Media release: New Zealand's recreational fishers deserve a better deal

Media release
4 December, 2017

Wellington (4 December 2017): New Zealand’s recreational fishing sector needs a representative peak body to bring all marine fishing interests together to engage with the Minister of Fisheries, the new Ministry of Fisheries and other fishing sectors.

There are several options for funding such a peak body. The preferred one is the petrol excise duty that recreational boat-based fishers already pay and get little in the way of benefits. There are other options for funding that could come from fishers. The peak body must have secure funding to succeed.

These are some of the key finding from a final report by The New Zealand Initiative released tonight.

Authored by Dr Randall Bess, The Future Catch argues that urgent action needs to be taken to ensure that future generations of New Zealanders will be able to fish just as their parents and grandparents did.

In two previous reports, Dr Bess had analysed New Zealand’s recreational fisheries and compared them with overseas practices in the United States, Canada and Western Australia. The research was further informed by the visit of a delegation of New Zealanders to Western Australia in May 2017.

The lessons learned in Western Australia and elsewhere were incorporated into the draft consultation version of The Future Catch. Consultation included 14 public meetings from Dunedin to the Bay of Islands to hear the public’s views on proposed policy recommendations. 

Said report author Dr Bess: “New Zealand has a passionate and committed recreational fishing sector. But the sector is not getting the attention it deserves. We call on all Kiwi fishers to help bring about change for a sustainable fishing experience.”

The Future Catch in its final form makes a number of policy recommendations that if implemented would ensure fish stocks important to recreational fishers recover to sustainable levels, and the recreational voice would be heard at the highest level. This way, recreational fishers would have a greater voice in fisheries management decision-making processes.

Final recommendations from The Future Catch report:

  • The Government and all fishing sectors demonstrate a commitment to constructive and effective management of shared fisheries, where the sectors have a shared interest in catching more of the fish stock. This commitment includes:
    • reaching agreed abundance (biomass) targets and actions for reaching those targets, and
    • designing indicators of stock management performance that can be tracked over time (e.g., measuring the satisfaction of the recreational fishing experience).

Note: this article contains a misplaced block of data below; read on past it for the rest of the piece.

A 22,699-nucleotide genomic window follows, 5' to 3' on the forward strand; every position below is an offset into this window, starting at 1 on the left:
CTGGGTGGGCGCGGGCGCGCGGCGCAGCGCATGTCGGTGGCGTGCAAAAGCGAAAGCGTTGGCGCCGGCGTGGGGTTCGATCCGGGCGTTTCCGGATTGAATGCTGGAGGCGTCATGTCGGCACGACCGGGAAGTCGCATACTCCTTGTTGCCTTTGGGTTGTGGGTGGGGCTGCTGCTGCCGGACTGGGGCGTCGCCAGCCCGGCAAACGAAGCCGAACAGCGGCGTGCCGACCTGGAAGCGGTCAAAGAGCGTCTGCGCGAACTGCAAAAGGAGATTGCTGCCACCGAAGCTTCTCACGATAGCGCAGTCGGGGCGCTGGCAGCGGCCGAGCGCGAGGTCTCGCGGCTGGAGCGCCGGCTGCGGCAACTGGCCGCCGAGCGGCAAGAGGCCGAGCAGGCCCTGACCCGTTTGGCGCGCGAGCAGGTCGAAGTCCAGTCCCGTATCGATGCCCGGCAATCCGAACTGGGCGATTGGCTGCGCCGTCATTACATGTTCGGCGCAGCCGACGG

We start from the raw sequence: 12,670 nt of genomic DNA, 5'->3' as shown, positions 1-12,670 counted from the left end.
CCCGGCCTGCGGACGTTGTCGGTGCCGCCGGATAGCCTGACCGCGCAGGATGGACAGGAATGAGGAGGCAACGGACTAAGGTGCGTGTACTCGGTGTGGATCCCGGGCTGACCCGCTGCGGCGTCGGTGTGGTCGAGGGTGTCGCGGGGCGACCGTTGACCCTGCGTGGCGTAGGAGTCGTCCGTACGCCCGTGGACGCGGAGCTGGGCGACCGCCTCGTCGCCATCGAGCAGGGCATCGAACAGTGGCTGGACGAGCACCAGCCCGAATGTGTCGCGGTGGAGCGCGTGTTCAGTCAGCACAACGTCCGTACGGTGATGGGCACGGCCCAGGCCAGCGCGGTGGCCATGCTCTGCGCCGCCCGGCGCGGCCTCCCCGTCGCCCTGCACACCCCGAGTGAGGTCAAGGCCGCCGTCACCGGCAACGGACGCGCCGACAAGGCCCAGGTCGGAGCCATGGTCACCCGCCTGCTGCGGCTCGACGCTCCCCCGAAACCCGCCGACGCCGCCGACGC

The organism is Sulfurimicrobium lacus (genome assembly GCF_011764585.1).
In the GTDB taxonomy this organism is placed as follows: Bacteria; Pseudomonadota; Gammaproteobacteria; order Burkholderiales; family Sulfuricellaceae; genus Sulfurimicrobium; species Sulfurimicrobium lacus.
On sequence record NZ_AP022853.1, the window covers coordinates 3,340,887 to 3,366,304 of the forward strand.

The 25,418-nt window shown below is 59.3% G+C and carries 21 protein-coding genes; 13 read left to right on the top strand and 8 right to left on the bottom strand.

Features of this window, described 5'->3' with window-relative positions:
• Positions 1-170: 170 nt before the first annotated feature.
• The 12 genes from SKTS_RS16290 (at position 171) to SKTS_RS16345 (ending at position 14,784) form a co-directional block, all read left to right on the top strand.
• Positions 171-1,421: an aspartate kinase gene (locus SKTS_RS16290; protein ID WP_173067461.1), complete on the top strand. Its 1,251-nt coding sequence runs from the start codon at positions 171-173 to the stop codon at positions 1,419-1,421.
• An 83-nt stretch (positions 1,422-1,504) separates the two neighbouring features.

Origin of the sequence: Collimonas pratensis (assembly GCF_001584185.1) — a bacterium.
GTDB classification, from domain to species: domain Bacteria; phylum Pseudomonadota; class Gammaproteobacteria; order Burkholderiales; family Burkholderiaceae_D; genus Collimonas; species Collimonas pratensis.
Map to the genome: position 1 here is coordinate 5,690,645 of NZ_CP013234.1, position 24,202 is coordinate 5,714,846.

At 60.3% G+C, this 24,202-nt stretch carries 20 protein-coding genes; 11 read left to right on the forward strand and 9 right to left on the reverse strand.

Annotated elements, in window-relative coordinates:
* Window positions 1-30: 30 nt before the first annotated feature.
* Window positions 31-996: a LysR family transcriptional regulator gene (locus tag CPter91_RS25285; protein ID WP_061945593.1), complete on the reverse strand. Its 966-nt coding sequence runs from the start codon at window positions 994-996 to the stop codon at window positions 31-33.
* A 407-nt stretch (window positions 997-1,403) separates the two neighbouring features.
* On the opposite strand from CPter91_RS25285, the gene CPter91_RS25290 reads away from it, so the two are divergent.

• Integrate recreational fisheries into management policies and processes. This is accomplished by:
    • developing a recreational fisheries policy in the context of shared fisheries, so it addresses the causes of intersectoral conflicts that can adversely affect the management of fisheries,
    • improving the information available on recreational fishing,
    • providing broad representation of recreational fishing interests with the establishment of a Western Australia-type institution recognised by the Government as the representative peak body and central point of contact and referral for sector issues, and
    • improving the Ministry for Primary Industries’ culture by including a greater level of stakeholder participation and engagement.
  • Develop a process for fair and equitable total allowable catch allocations and reallocations over time, and in ways that benefit recreational fishers and compensate quota holders.
  • Fund the costs of the proposed new representative peak body and its work for an initial period of time through the petrol excise duty already paid by recreational boat users.
  • Afterwards, the peak body’s role and funding options are reviewed. Those options include:
    • continued funding through the petrol excise duty,
    • contributions (required or voluntary) from recreational fishers and non-fishers willing to support the work of the new peak body, or
    • required registration fees for recreational boats or trailers.

The next step
It is vitally important these policy recommendations are met with a political will to make tough decisions. In this case, the decisions pertain to preserving recreational fisheries for the next generation, while upholding the secure rights associated with commercial quota holdings and Treaty of Waitangi settlement obligations.

Read more:
You can download The Future Catch: Preserving recreational fisheries for the next generation on our website.


Dr Randall Bess is available for interviews, please contact:

Linda Heerink, Communications Officer
The New Zealand Initiative
Phone: +64 4 494 9109
Mobile: +64 21 172 8036

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